Bloomtown may seen adorable, but as it happens, things quickly fell apart. The game is a narrative JRPG that mixes turn-based combat with monster taming and social aspects. It begins as a pleasant 1960s Americana world… well, maybe not so pleasant. Emily and her friends will have to save their town from demonic creatures living in the hearts of its residents.

Assassin’s Creed Nexus VR (Ubisoft Forward)

The Ubisoft Forward was pretty bland. It’s saying some that an Assassin’s Creed game is the most interesting thing there. Assassin’s Creed Nexus VR is what it sounds like. Play as one of three iconic characters: Assassin’s Creed II’s Ezio Auditore da Firenze, Assassin’s Creed III’s Connor, and Assassin’s Creed Odyssey’s Kassandra. The story spans centuries. It certainly feels like an Assassin’s Creed game, and the parkour looks like it would be pretty fun in VR.

Apollo Justice: Ace Attorney Trilogy (Capcom Showcase)

Yes, my choice game of the Capcom showcase is actually three previously-release games. I have no regret in choosing this. The original Phoenix Wright: Ace Attorney trilogy was a great compilation of the first three games in the series, and Apollo Justice: Ace Attorney trilogy contains games four, five, and six. It will be released with full HD graphics, and with seven languages: Japanese, English, French, German, Korean, and Traditional and Simplified Chinese.

Dead Pets Unleashed (Dames 4 Games)

It seems that musical narrative games are becoming a trend, and it’s one I can approve of. Dead Pets Unleashed is about a struggling punk band, still looking for their breakthrough song after ten years together. Gordy has had big plans for the group, but learned that once you’re in your 30s life can start to get in the way of past goals. This feminist narrative slice-of-life (also trendy) also classifies as management-lite. Players decide Gordy’s priorities and shape the future of the band. There are multiple endings, based on the player’s choices.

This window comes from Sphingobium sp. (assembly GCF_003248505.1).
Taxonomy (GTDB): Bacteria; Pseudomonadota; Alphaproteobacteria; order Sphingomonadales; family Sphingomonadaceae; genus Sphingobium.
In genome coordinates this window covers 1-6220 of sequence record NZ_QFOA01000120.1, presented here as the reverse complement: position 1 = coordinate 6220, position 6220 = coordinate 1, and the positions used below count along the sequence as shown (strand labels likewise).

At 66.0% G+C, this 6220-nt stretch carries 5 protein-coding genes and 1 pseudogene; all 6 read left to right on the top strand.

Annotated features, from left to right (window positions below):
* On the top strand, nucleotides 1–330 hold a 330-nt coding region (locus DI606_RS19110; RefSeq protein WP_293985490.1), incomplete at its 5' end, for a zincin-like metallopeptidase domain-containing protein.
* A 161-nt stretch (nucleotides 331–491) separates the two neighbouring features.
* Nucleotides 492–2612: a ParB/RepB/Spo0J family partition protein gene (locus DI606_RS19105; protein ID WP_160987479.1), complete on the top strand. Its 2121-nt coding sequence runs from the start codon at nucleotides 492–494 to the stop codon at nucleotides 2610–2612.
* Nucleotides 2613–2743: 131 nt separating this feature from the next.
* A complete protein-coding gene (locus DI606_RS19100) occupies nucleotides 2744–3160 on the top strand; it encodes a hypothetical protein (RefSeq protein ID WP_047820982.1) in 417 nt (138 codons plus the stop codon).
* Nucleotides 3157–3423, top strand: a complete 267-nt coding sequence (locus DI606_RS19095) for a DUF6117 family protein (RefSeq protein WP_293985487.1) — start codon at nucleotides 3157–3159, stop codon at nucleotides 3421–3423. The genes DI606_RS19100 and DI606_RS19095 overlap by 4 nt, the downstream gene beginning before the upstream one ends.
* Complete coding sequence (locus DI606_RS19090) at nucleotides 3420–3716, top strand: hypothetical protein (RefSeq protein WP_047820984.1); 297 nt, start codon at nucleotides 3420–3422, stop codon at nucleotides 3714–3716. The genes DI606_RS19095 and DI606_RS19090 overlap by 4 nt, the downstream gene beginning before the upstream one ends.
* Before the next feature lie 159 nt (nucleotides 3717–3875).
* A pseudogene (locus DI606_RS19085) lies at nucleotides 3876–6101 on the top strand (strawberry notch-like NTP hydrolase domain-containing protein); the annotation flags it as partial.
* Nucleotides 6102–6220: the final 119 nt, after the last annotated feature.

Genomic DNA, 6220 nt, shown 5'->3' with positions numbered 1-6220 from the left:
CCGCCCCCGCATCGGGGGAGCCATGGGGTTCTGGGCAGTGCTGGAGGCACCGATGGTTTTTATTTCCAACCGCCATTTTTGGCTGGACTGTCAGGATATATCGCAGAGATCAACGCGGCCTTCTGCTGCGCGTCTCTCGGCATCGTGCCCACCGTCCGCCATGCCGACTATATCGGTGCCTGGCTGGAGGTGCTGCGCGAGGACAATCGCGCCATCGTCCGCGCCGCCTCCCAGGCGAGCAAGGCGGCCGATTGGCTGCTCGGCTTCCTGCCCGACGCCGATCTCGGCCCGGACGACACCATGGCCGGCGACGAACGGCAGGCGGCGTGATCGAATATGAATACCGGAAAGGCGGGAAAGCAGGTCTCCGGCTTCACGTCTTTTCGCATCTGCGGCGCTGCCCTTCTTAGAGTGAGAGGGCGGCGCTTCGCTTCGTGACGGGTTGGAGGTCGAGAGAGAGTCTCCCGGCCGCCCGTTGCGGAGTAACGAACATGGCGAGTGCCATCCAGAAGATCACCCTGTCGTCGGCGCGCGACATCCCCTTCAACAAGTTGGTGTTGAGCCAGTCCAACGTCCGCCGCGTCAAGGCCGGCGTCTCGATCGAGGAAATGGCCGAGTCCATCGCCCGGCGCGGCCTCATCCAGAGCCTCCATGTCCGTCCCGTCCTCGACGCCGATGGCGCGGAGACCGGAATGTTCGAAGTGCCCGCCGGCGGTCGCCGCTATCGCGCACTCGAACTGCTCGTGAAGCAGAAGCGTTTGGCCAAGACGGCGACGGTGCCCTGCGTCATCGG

Rollergirl (Black Voices in Gaming)

Honestly, half the reason I chose Rollergirl is because of its setting: it’s inspired by the developer’s hometown of Belleville, Ontario. I live without a couple hours of the town, and have spent some time there (I have extended family that lives there), and see the familiarities. Rollergirl follows Naomi, who just spend all her cash on a car that doesn’t even run. So she rollerblades everywhere, doing odd jobs for cash and listening to music that actually visually changes how she sees the world. New music can be unlocked in-game. It is currently all free music, but the developer is reaching out to Ontario indie bands to see if they can collaborate.


Lindsay picked up an NES controller for the first time at the age of 6 and instantly fell in love. She began reviewing GBA games 20 years ago and quickly branched out from her Nintendo comfort zone. She has has developed a great love of life sims and FMV titles. For her, accessibility is one of the most important parts of any game (but she also really appreciates good UI).

  • Oh man… I was just in Montreal for my grandma’s funeral. What a throwback watching the Été trailer. The cast-iron spiral staircases extending out the back of the apartments, and the giant ferris wheel from La Ronde bring back memories from my summers spent there with grandma.